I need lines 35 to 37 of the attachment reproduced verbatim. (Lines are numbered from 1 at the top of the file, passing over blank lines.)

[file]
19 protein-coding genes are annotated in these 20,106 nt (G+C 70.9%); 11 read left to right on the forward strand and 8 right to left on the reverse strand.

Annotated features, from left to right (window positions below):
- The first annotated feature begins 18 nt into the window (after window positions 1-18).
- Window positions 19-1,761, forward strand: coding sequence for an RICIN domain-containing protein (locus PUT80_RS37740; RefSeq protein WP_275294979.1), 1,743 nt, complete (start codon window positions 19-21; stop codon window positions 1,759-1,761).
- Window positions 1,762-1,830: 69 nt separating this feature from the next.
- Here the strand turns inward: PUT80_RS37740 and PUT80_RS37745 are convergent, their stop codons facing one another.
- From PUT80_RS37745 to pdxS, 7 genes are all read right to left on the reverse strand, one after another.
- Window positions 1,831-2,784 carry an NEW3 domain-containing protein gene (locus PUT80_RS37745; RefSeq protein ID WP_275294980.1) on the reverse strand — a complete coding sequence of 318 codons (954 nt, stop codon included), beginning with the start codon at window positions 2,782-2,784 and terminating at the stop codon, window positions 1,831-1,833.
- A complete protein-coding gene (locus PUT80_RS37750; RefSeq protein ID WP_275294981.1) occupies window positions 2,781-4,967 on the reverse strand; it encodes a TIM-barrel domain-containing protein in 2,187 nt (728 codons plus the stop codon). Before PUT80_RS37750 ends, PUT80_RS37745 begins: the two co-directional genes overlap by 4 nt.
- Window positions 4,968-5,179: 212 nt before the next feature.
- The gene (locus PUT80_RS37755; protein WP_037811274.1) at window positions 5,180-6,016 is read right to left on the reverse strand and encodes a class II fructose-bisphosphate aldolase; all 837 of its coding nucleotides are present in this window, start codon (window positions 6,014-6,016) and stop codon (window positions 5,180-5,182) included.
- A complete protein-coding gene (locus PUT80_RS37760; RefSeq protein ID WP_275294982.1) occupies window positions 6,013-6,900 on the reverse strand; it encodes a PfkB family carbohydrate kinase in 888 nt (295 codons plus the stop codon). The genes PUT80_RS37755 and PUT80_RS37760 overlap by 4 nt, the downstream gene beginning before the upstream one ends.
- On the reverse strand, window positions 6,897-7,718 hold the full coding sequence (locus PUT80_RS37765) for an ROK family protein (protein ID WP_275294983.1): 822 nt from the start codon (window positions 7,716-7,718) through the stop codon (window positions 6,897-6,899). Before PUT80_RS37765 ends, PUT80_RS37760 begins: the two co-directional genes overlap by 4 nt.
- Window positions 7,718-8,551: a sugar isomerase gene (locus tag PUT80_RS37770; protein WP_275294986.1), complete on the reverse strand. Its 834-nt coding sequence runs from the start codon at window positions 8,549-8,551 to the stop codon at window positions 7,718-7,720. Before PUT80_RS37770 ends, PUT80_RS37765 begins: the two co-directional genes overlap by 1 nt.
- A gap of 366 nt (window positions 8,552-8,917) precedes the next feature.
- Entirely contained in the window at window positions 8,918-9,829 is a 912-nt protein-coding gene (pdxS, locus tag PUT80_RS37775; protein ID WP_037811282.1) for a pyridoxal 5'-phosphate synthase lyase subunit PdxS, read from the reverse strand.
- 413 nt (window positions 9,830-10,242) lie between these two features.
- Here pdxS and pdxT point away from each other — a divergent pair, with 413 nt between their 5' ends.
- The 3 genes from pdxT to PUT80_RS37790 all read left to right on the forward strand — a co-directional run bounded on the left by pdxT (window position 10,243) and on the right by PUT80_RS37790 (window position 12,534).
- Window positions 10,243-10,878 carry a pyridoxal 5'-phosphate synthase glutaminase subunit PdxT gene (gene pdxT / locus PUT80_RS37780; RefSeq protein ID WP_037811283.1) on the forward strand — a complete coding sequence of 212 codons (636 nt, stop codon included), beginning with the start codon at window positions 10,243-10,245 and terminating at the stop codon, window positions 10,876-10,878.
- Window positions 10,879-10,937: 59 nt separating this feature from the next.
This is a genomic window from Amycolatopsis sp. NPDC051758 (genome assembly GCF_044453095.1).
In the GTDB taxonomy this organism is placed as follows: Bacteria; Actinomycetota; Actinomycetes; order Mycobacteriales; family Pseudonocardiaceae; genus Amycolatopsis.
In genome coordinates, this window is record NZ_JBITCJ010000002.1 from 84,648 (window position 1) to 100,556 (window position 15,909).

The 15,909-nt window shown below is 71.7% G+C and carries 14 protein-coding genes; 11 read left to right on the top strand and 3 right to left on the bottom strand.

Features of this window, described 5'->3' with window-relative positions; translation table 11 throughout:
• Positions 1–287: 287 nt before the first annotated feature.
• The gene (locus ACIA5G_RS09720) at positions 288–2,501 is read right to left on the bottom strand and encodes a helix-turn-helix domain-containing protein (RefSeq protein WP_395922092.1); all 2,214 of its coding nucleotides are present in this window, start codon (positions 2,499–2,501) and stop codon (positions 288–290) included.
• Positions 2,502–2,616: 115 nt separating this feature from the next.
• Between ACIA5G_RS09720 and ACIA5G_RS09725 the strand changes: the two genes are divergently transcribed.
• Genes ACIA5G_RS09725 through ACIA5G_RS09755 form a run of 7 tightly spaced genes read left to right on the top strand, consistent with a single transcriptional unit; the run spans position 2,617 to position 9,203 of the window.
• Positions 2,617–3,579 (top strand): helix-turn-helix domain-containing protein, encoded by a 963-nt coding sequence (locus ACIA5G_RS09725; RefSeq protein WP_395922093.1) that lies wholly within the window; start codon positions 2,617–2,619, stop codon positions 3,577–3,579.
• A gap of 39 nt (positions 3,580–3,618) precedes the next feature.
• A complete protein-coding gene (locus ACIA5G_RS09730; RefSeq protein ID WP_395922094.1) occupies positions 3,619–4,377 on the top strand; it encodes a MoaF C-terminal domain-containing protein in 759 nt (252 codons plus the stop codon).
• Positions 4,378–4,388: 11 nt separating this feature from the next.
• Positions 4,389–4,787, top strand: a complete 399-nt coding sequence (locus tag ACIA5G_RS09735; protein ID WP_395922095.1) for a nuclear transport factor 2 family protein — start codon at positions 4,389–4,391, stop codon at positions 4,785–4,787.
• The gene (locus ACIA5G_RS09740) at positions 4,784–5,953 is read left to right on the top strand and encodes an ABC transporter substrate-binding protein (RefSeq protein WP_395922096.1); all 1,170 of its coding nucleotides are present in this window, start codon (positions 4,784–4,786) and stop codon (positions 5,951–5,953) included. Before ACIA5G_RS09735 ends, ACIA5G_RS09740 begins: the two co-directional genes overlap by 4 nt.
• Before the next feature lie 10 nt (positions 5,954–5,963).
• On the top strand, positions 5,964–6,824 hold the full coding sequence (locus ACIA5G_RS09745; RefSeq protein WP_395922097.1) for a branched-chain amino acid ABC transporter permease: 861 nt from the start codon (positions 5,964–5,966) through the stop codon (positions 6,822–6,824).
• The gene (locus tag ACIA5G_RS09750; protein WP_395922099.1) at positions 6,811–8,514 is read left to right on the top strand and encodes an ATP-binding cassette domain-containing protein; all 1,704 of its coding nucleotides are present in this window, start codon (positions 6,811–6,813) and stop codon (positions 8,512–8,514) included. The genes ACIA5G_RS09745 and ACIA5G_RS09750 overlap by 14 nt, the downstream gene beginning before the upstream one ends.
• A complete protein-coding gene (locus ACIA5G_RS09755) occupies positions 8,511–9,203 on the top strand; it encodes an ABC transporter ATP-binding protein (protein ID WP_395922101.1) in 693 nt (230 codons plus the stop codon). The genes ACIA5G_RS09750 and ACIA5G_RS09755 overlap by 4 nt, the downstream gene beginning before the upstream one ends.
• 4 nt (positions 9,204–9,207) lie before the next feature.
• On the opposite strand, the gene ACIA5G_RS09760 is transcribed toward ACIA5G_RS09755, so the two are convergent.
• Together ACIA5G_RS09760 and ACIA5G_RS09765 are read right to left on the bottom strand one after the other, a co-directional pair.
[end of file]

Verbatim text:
• Positions 4,378–4,388: 11 nt separating this feature from the next.
• Positions 4,389–4,787, top strand: a complete 399-nt coding sequence (locus tag ACIA5G_RS09735; protein ID WP_395922095.1) for a nuclear transport factor 2 family protein — start codon at positions 4,389–4,391, stop codon at positions 4,785–4,787.
• The gene (locus ACIA5G_RS09740) at positions 4,784–5,953 is read left to right on the top strand and encodes an ABC transporter substrate-binding protein (RefSeq protein WP_395922096.1); all 1,170 of its coding nucleotides are present in this window, start codon (positions 4,784–4,786) and stop codon (positions 5,951–5,953) included. Before ACIA5G_RS09735 ends, ACIA5G_RS09740 begins: the two co-directional genes overlap by 4 nt.